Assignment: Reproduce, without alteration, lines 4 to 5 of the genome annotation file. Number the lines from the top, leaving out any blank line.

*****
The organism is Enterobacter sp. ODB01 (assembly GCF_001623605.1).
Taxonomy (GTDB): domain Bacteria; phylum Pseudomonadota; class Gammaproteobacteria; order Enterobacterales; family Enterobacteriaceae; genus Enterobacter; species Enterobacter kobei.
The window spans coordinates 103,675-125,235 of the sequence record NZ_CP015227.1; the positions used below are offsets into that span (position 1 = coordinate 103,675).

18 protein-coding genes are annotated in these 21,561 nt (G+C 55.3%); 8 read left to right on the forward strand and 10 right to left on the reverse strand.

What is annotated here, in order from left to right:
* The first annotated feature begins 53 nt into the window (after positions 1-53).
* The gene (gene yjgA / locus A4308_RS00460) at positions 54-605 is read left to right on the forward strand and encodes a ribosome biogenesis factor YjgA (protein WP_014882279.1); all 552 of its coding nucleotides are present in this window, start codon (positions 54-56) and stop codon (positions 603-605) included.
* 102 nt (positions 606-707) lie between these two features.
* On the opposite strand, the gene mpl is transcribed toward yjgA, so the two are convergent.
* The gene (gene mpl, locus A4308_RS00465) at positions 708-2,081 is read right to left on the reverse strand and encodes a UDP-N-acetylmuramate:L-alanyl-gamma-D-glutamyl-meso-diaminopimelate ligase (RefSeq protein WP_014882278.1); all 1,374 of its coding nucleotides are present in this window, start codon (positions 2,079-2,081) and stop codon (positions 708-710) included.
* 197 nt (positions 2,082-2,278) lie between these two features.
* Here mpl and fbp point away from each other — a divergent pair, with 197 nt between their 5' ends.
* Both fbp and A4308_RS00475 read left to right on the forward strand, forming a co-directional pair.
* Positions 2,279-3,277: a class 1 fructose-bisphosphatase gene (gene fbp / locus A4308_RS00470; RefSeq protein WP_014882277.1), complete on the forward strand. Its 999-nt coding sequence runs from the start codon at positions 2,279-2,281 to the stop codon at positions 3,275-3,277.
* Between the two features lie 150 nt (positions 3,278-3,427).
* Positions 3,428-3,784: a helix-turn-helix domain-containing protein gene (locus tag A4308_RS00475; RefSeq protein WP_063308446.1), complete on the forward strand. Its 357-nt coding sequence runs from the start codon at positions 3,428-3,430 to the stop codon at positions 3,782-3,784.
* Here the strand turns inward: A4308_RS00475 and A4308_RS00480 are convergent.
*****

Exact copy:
18 protein-coding genes are annotated in these 21,561 nt (G+C 55.3%); 8 read left to right on the forward strand and 10 right to left on the reverse strand.

What is annotated here, in order from left to right: